The Four Domains of Moral Education: the contributions of Dewey, Alexander and Goleman to a comprehensive taxonomy
David Bourget (Western Ontario)
David Chalmers (ANU, NYU)
Rafael De Clercq
Jack Alan Reynolds
Learn more about PhilPapers
Journal of Moral Education 27 (1):19-33 (1998)
Abstract This paper seeks to place a neglected dimension of John Dewey's work into its proper context??and in so doing define four domains of moral education. An examination of the influence of F. Matthias Alexander on Dewey reveals that these writers clearly anticipated the research and ideas which Daniel Goleman has recently sought to popularise in his book Emotional Intelligence.Among Goleman's conclusions is the recommendation that the education of moral character needs to consciously address the development of ?emotional habits? and foster ?emotional literacy?. An examination of the contributions of Dewey, Alexander and Goleman points toward an internal as well as an external domain of moral education and development: each of which may be approached directly or indirectly. Consequently, a truly comprehensive model of moral education must address each of these four domains:Direct External, Indirect External, Direct Internal and Indirect Internal
|Keywords||No keywords specified (fix it)|
|Categories||categorize this paper)|
Setup an account with your affiliations in order to access resources via your University's proxy server
Configure custom proxy (use this if your affiliation does not provide a proxy)
|Through your library|
References found in this work BETA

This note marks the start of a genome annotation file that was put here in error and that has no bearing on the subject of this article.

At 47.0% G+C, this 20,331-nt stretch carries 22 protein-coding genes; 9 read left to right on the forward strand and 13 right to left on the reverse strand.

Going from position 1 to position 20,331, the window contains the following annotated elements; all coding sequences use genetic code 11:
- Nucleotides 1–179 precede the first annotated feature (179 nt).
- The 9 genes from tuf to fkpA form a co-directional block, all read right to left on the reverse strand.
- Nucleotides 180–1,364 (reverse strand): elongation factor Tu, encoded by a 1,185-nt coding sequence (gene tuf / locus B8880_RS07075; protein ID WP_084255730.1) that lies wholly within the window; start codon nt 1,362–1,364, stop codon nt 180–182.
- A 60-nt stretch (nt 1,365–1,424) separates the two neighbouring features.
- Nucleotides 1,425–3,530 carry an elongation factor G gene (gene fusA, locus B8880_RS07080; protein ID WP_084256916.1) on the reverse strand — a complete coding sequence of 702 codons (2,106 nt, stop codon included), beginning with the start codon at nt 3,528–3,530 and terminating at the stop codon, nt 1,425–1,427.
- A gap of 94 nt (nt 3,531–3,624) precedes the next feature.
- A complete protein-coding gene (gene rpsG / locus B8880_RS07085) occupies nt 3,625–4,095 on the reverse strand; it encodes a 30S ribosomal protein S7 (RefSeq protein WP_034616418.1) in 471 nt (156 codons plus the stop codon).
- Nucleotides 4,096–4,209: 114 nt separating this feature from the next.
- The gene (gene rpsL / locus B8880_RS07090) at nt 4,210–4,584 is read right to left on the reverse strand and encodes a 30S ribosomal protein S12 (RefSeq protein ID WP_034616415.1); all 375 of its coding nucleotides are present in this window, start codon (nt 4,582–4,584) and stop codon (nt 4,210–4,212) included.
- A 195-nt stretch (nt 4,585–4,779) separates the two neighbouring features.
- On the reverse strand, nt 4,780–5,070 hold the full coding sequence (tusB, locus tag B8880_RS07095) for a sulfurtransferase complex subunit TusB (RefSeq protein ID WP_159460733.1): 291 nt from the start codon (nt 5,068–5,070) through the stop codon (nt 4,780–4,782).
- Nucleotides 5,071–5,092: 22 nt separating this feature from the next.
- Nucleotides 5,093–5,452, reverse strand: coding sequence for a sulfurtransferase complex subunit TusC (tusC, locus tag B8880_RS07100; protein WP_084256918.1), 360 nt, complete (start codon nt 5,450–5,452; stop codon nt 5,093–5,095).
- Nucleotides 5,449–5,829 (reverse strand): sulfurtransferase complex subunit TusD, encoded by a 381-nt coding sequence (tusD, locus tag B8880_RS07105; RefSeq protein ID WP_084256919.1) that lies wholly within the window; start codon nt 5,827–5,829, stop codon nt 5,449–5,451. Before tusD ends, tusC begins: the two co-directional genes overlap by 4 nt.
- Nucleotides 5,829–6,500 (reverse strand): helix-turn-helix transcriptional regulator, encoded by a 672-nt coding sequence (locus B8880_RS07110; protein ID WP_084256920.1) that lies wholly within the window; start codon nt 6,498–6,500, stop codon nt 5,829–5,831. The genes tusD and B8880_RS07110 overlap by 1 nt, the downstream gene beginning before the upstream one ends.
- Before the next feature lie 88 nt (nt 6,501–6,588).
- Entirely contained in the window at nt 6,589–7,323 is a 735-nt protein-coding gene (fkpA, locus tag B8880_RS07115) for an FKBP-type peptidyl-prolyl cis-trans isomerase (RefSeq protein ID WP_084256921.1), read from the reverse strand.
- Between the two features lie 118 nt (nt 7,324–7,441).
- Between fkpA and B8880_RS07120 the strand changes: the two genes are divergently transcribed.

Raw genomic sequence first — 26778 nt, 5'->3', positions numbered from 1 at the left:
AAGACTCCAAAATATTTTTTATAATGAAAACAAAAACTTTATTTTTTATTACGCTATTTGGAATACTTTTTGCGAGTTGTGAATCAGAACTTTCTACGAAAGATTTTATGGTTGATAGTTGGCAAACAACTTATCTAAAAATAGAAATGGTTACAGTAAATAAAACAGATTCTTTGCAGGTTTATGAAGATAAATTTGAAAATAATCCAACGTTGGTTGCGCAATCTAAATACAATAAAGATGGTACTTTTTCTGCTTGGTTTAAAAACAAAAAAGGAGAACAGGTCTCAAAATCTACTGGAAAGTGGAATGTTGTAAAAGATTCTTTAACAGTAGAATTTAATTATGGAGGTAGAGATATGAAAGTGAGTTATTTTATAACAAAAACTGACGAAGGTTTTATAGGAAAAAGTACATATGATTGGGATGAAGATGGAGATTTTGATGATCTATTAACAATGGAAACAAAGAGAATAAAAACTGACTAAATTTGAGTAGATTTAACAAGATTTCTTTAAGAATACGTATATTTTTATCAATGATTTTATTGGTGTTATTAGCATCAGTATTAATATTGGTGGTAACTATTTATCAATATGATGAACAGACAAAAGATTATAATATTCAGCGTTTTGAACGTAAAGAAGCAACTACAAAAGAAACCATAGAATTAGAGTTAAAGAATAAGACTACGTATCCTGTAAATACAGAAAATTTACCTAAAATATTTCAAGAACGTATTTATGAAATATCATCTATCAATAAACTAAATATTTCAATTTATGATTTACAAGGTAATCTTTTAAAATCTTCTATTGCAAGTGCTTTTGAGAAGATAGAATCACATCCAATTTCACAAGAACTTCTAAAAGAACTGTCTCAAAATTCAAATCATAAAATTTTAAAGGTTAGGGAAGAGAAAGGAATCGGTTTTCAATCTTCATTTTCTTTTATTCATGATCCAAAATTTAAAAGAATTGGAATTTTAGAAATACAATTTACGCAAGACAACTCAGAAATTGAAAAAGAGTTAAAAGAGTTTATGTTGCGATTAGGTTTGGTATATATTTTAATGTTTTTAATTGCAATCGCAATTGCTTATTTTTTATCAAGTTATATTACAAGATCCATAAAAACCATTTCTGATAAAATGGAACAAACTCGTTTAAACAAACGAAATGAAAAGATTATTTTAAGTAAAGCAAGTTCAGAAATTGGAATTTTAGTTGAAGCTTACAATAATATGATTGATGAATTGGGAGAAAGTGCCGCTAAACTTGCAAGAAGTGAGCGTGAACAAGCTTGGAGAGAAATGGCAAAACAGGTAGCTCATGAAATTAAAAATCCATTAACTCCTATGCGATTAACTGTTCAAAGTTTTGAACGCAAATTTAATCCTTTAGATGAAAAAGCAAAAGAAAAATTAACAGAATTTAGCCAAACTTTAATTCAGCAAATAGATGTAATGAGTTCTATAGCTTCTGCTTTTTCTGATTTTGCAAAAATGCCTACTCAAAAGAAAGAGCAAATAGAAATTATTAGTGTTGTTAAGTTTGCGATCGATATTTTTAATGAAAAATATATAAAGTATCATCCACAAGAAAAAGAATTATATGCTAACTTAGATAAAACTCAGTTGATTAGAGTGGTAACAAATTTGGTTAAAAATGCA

No references found.
Citations of this work BETA
No citations found.
Similar books and articles
Jeanne Pietig (1977). John Dewey and Character Education. Journal of Moral Education 6 (3):170-180.
Sophie Rietti (2009). Emotional Intelligence and Moral Agency: Some Worries and a Suggestion. Philosophical Psychology 22 (2):143 – 165.
Zhuran You & A. G. Rud (2010). A Model of Dewey's Moral Imagination for Service Learning: Theoretical Explorations and Implications for Practice in Higher Education. Education and Culture 26 (2):36-51.
Jau Wei Dan (2012). Internal and External Difficulties in Moral Education. Educational Philosophy and Theory 44 (10):1133-1146.
Terry Fitzgerald (2010). Rejoinder to Craig A. Cunningham, David Granger, Jane Fowler Morse, Barbara Stengel, and Terri Wilson, "Dewey, Women, and Weirdoes". Education and Culture 26 (2):83-86.
Sophie Rietti (2008). Emotional Intelligence as Educational Goal: A Case for Caution. Journal of Philosophy of Education 42 (3-4):631-643.
Ronald Lee Zigler (1999). The Formation and Transformation of Moral Impulse. Journal of Moral Education 28 (4):445-457.
Naoko Saito (2005). The Gleam of Light: Moral Perfectionism and Education in Dewey and Emerson. Fordham University Press.
Peter S. Gedge (1982). Christian Contributions to Moral Education. Journal of Moral Education 11 (4):266-273.
Jane Roland Martin (1987). Transforming Moral Education. Journal of Moral Education 16 (3):204-213.
John Dewey (1916/2004). Democracy and Education : An Introduction to the Philosophy of Education. Macmillan.
Michael Martin (1986). Science Education and Moral Education. Journal of Moral Education 15 (2):99-108.
Walter Feinberg (2006). "Back to the Future": Philosophy of Education as an Instrument of its Time. Education and Culture 22 (2):7-18.
Jan-H. Schneider (2000). John Dewey in France. Studies in Philosophy and Education 19 (1):69-82.
Added to index2010-09-02
Total downloads6 ( #207,107 of 1,102,934 )
Recent downloads (6 months)3 ( #120,755 of 1,102,934 )
How can I increase my downloads?